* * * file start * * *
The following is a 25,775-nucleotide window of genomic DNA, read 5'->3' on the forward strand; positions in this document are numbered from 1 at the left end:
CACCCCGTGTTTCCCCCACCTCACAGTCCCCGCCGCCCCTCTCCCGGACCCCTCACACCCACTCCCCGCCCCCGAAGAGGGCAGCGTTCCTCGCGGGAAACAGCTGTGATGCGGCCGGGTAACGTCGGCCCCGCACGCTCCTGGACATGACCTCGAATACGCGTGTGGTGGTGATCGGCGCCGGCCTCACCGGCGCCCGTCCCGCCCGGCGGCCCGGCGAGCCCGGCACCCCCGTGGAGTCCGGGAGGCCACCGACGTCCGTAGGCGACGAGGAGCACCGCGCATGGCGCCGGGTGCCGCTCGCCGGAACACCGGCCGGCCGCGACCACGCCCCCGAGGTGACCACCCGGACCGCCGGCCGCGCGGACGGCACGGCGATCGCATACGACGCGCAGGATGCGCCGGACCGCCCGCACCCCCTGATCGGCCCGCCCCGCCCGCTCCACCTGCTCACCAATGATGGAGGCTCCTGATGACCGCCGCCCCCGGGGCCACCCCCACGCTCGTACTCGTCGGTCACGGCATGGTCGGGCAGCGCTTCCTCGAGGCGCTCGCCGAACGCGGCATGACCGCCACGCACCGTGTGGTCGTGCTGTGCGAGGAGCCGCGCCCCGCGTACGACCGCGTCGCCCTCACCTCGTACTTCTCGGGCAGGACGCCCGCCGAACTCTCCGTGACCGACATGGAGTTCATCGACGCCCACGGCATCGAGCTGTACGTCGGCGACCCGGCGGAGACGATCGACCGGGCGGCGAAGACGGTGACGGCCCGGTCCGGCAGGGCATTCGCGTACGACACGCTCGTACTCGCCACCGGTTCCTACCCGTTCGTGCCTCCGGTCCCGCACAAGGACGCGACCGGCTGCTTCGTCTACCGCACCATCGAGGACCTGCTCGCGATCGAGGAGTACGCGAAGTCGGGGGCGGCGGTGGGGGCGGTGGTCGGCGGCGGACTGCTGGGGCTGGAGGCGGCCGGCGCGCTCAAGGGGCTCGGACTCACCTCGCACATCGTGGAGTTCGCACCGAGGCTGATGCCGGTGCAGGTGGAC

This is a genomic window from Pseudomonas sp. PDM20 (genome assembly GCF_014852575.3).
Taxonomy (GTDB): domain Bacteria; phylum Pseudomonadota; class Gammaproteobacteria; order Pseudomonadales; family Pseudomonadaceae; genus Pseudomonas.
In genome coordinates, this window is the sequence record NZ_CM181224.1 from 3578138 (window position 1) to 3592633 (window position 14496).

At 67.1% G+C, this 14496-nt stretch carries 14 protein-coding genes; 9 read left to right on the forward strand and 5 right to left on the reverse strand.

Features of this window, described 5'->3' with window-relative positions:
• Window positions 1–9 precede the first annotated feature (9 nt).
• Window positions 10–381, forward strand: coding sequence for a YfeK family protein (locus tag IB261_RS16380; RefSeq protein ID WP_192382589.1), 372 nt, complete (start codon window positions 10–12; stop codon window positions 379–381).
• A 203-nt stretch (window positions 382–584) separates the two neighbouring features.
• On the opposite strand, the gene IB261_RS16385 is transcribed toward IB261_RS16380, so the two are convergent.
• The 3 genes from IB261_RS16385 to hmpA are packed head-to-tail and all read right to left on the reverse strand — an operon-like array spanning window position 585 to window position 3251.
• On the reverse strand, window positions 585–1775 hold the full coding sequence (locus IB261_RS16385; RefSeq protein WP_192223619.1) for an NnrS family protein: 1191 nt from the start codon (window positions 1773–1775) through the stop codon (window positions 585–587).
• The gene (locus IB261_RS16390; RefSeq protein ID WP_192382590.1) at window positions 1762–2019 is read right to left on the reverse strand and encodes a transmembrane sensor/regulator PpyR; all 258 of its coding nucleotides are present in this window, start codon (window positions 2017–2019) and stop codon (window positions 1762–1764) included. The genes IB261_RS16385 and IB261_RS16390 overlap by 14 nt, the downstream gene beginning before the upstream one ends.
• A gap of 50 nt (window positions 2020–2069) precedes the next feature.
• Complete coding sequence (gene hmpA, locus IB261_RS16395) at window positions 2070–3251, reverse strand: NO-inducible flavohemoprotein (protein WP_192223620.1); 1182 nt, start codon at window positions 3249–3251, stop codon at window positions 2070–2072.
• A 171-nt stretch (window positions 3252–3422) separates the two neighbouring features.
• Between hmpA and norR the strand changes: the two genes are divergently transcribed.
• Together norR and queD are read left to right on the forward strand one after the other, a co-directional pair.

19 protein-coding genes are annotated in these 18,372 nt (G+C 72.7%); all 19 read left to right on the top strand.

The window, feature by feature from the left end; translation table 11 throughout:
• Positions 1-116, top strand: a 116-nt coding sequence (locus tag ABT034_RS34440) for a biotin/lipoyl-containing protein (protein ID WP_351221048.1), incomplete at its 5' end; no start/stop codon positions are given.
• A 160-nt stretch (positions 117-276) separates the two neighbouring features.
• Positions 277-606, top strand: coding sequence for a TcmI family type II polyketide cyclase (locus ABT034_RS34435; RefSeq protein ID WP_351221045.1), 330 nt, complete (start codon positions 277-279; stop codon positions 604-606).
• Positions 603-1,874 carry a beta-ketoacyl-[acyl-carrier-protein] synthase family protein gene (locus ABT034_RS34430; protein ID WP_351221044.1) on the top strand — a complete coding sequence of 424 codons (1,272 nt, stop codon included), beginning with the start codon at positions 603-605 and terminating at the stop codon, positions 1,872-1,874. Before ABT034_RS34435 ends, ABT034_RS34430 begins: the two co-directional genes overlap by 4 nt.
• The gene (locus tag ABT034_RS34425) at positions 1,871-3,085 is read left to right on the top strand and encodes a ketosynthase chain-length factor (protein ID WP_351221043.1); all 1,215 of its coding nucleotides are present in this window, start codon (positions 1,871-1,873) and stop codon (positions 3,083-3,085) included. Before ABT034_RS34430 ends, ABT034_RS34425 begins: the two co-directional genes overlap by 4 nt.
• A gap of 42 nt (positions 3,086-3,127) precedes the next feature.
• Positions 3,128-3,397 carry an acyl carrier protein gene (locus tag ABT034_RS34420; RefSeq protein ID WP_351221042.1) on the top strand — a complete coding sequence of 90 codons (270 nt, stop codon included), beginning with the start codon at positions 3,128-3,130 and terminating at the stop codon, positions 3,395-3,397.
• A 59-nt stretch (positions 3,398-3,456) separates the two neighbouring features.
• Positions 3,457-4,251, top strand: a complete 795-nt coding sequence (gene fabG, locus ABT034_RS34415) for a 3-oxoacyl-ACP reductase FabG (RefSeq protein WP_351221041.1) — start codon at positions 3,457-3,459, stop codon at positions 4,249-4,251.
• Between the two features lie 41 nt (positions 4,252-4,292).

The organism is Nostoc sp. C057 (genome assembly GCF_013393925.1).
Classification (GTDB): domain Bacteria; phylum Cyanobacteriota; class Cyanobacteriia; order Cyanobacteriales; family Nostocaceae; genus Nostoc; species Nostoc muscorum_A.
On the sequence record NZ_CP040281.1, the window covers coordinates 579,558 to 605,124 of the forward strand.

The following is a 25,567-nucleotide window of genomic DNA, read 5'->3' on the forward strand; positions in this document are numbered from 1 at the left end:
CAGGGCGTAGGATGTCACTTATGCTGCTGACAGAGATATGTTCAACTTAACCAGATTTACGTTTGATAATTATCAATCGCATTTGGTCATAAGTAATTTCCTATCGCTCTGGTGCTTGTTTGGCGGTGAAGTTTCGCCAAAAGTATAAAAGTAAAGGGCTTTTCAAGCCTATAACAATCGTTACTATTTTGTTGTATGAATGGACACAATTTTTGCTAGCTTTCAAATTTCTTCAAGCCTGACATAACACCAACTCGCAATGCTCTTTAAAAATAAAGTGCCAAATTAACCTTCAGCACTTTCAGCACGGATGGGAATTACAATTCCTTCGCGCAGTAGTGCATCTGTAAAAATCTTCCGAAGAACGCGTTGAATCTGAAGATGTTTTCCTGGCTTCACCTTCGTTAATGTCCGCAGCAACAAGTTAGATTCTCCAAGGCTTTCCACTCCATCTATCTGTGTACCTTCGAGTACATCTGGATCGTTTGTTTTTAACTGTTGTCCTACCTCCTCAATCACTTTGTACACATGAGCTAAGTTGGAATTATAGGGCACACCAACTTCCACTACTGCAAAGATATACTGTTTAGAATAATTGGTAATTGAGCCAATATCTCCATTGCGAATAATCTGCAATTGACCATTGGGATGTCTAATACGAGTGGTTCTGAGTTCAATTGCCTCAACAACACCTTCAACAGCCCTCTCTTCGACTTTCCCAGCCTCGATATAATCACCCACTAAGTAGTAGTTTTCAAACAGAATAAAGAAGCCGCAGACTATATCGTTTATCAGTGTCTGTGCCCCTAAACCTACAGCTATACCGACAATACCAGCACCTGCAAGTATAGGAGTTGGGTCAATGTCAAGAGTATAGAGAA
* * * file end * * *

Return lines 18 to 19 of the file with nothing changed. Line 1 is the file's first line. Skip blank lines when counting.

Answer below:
• Between hmpA and norR the strand changes: the two genes are divergently transcribed.
• Together norR and queD are read left to right on the forward strand one after the other, a co-directional pair.